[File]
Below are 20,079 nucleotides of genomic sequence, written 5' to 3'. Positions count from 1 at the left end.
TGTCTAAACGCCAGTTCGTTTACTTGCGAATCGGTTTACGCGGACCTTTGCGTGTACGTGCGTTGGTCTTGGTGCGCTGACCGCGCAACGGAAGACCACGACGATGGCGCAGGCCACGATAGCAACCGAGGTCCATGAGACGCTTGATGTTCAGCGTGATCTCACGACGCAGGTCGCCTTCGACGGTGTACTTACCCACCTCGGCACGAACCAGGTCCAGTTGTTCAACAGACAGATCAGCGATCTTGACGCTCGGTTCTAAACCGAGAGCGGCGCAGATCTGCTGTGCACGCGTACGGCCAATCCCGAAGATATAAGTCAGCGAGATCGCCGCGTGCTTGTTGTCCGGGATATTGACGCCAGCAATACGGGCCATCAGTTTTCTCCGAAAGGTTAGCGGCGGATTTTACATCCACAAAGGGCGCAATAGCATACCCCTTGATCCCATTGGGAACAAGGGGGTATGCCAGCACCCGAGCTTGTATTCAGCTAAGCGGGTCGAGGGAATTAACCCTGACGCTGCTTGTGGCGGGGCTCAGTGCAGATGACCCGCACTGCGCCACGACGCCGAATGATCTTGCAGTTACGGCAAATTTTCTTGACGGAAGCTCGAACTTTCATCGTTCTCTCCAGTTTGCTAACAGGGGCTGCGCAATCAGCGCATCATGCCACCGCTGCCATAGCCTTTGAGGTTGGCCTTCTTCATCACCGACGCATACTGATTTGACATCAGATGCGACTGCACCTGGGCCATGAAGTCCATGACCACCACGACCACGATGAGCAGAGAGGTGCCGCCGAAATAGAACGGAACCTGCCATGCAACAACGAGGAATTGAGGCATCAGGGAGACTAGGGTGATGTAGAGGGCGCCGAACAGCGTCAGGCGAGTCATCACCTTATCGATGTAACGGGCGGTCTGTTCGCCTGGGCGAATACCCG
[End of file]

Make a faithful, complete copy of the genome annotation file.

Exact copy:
Below are 20,079 nucleotides of genomic sequence, written 5' to 3'. Positions count from 1 at the left end.
TGTCTAAACGCCAGTTCGTTTACTTGCGAATCGGTTTACGCGGACCTTTGCGTGTACGTGCGTTGGTCTTGGTGCGCTGACCGCGCAACGGAAGACCACGACGATGGCGCAGGCCACGATAGCAACCGAGGTCCATGAGACGCTTGATGTTCAGCGTGATCTCACGACGCAGGTCGCCTTCGACGGTGTACTTACCCACCTCGGCACGAACCAGGTCCAGTTGTTCAACAGACAGATCAGCGATCTTGACGCTCGGTTCTAAACCGAGAGCGGCGCAGATCTGCTGTGCACGCGTACGGCCAATCCCGAAGATATAAGTCAGCGAGATCGCCGCGTGCTTGTTGTCCGGGATATTGACGCCAGCAATACGGGCCATCAGTTTTCTCCGAAAGGTTAGCGGCGGATTTTACATCCACAAAGGGCGCAATAGCATACCCCTTGATCCCATTGGGAACAAGGGGGTATGCCAGCACCCGAGCTTGTATTCAGCTAAGCGGGTCGAGGGAATTAACCCTGACGCTGCTTGTGGCGGGGCTCAGTGCAGATGACCCGCACTGCGCCACGACGCCGAATGATCTTGCAGTTACGGCAAATTTTCTTGACGGAAGCTCGAACTTTCATCGTTCTCTCCAGTTTGCTAACAGGGGCTGCGCAATCAGCGCATCATGCCACCGCTGCCATAGCCTTTGAGGTTGGCCTTCTTCATCACCGACGCATACTGATTTGACATCAGATGCGACTGCACCTGGGCCATGAAGTCCATGACCACCACGACCACGATGAGCAGAGAGGTGCCGCCGAAATAGAACGGAACCTGCCATGCAACAACGAGGAATTGAGGCATCAGGGAGACTAGGGTGATGTAGAGGGCGCCGAACAGCGTCAGGCGAGTCATCACCTTATCGATGTAACGGGCGGTCTGTTCGCCTGGGCGAATACCCG